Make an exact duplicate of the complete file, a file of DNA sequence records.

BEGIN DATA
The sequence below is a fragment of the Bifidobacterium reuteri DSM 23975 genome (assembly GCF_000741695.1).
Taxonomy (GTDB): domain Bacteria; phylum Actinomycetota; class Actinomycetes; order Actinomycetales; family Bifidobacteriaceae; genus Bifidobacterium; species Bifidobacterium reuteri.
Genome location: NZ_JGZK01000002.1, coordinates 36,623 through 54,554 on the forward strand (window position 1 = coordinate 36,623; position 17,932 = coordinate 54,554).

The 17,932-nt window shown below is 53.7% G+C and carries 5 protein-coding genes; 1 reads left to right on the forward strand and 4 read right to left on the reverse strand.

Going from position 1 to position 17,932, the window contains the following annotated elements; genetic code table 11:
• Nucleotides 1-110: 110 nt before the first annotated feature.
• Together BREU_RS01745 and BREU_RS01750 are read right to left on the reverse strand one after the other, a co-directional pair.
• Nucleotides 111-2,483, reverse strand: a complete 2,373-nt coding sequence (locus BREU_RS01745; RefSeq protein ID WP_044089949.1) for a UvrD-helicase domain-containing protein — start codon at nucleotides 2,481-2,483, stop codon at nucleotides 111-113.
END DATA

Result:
The sequence below is a fragment of the Bifidobacterium reuteri DSM 23975 genome (assembly GCF_000741695.1).
Taxonomy (GTDB): domain Bacteria; phylum Actinomycetota; class Actinomycetes; order Actinomycetales; family Bifidobacteriaceae; genus Bifidobacterium; species Bifidobacterium reuteri.
Genome location: NZ_JGZK01000002.1, coordinates 36,623 through 54,554 on the forward strand (window position 1 = coordinate 36,623; position 17,932 = coordinate 54,554).

The 17,932-nt window shown below is 53.7% G+C and carries 5 protein-coding genes; 1 reads left to right on the forward strand and 4 read right to left on the reverse strand.

Going from position 1 to position 17,932, the window contains the following annotated elements; genetic code table 11:
• Nucleotides 1-110: 110 nt before the first annotated feature.
• Together BREU_RS01745 and BREU_RS01750 are read right to left on the reverse strand one after the other, a co-directional pair.
• Nucleotides 111-2,483, reverse strand: a complete 2,373-nt coding sequence (locus BREU_RS01745; RefSeq protein ID WP_044089949.1) for a UvrD-helicase domain-containing protein — start codon at nucleotides 2,481-2,483, stop codon at nucleotides 111-113.